Disadvantages of Dual Agency for the Buyer
While dual agency can be highly beneficial to the buyer, there are also some legitimate concerns that you should be aware of before making your decision. The primary disadvantages that come with dual agency include:
- You won’t be able to receive confidential information from the agent
- An agent has a fiduciary duty to both parties, which can be tricky to navigate
- A dual agent has more incentive to close a deal as quickly as possible
- The dual agent may not tell you if the listing price is too much
- Dual agency takes away some of your legal options in the event that issues arise
- The seller may have a long-standing relationship with the agent
While a dual agent can tell you about the condition of a property or any other information that you request from the seller, they are legally forbidden from providing you with confidential information that the seller wouldn’t want you to know about. For instance, the dual agent can’t tell you if the seller would accept an offer that’s lower than the listing price. If you’ve been considering dual agency because you believe that it would provide you with inside information, this won’t be the case.
Another issue with dual agency is that dual agents are incentivized to close a deal as quickly as possible because of the double commission that they earn. As such, they may not disclose something about the home that could ruin the deal. Even though this goes against the ethical code that real estate agents are supposed to adhere to, there’s always a risk that the dual agent will make the wrong decision.
Because the agent has a fiduciary responsibility to both the buyer and seller, they may find it difficult to perform their role as a dual agent. When working in the best interests of a seller, the goal of an agent is typically to find the highest offer. On the other hand, the role of a buyer’s agent is to get a seller to accept an offer that may be lower than the asking price. It’s very difficult for a single agent to manage both roles properly. In fact, the agent may have a longstanding relationship with the seller as a result of working with them on numerous transactions in the past. In this case, they may be more inclined to provide the seller with the better deal.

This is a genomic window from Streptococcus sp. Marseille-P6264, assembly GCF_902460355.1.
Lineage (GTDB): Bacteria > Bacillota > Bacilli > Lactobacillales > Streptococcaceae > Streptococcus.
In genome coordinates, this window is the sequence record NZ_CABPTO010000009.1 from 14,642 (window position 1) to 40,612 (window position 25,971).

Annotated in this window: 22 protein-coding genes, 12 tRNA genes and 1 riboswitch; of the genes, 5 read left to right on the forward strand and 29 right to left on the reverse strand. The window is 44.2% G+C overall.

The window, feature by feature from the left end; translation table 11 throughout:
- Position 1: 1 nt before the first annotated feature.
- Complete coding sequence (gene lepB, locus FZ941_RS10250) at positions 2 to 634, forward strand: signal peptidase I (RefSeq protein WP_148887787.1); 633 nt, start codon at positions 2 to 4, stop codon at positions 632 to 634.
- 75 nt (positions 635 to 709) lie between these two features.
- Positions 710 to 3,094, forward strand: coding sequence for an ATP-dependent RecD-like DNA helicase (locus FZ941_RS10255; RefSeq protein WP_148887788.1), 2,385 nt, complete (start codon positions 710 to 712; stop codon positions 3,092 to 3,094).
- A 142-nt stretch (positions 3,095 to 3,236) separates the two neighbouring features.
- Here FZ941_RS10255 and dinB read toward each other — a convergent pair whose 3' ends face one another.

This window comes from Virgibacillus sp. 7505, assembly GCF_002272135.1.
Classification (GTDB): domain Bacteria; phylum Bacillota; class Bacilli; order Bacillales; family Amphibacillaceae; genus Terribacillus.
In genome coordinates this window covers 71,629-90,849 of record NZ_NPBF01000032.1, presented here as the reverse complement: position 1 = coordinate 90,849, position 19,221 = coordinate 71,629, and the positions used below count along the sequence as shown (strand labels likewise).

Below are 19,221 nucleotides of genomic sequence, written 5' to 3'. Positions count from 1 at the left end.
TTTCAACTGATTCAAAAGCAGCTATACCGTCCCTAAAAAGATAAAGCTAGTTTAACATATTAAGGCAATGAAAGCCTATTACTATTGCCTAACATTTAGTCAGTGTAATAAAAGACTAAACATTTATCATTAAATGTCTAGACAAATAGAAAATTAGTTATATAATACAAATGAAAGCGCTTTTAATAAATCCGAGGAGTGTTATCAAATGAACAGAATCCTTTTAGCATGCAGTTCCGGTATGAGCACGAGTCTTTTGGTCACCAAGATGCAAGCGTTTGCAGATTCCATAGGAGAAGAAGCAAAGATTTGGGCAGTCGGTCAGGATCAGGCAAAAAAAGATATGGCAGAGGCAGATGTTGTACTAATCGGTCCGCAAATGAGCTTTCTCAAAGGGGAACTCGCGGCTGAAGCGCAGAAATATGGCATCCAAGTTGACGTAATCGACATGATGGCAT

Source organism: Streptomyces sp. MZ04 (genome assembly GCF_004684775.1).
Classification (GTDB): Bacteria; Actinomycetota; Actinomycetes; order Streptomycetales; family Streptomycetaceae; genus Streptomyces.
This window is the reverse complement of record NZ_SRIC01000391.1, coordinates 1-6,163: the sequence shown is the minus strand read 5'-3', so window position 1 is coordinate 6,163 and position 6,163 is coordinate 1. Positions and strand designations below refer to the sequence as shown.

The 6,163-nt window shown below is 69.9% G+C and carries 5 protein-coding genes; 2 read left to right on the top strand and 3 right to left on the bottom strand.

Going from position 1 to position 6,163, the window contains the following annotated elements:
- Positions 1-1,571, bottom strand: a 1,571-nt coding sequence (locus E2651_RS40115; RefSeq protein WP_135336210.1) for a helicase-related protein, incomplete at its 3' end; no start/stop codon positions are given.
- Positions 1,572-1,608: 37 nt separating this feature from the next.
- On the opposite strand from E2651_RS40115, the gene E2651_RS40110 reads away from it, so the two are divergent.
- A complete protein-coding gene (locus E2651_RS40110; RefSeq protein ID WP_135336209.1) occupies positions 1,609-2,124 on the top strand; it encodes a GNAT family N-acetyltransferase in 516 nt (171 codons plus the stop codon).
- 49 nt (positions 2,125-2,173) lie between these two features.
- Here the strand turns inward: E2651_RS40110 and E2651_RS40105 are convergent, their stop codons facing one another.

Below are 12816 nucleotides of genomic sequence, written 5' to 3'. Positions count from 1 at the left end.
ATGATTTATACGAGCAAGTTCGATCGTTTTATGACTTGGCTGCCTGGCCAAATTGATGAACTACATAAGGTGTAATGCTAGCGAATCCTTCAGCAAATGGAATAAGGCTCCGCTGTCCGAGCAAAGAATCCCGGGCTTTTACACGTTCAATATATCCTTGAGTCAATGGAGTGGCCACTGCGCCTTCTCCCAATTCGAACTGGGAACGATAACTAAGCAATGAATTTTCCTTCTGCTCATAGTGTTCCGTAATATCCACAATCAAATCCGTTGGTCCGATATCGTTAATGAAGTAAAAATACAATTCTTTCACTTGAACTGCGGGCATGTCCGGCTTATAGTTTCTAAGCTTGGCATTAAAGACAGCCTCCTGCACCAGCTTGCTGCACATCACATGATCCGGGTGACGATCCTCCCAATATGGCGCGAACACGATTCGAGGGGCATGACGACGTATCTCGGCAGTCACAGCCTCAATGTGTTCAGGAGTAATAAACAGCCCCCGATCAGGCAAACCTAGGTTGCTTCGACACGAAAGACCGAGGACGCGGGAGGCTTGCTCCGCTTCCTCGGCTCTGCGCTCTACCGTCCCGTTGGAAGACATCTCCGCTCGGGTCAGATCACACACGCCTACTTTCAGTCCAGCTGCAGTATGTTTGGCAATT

It’s also important to understand that only a buyer’s agent has a duty to tell you if they believe the asking price to be too high. In the event that a problem occurs during the transaction, your legal options could be reduced as well. When filing a lawsuit, you would only have a single firm to sue, which means that just one insurance agency would be able to assist in paying damages and covering legal fees. It’s important that you take all of these disadvantages into consideration during your decision-making process.
Dual Agency Vs. Single Agency
Single agency means that an agent represents either the seller or buyer during a real estate transaction. Even though there are some notable advantages that come with dual agency, single agency may be the better option for you if you want to be confident that your agent will act in your best interests. When the agent is only working to make sure that you can buy a home at the right price, you shouldn’t need to worry about the possibility that you won’t get a fair deal because of a conflict of interest. The main downside to single agency is that the real estate transaction won’t be streamlined, which means that communication between both parties could take some time.
As for dual agency, there are pros and cons to considering this option. If you decide to use a dual agent, you may be able to negotiate a lower commission, which would reduce your costs. It’s also possible that the transaction will be more efficient since the agent can handle communication between the seller and buyer without needing to include another party. On the other hand, dual agents can have a conflict of interest that may prevent them from being completely honest with one party. It’s also possible that they will attempt to close a deal quickly, which heightens the likelihood that the process will be rushed.
Questions To Ask Yourself Before Making a Decision
In the beginning stages of this process, some questions that you should ask include:
- Is dual agency illegal in the state I want to purchase a home in?
- Who will be required to pay the commission in dual agency?
- Is dual agency ethical?
- Can commission be negotiated?
- Do I pay the dual agent when acting as a buyer?
Once you have asked these questions and have looked at the pros and cons of dual agency, it should be easier for you to determine if this option is right for you.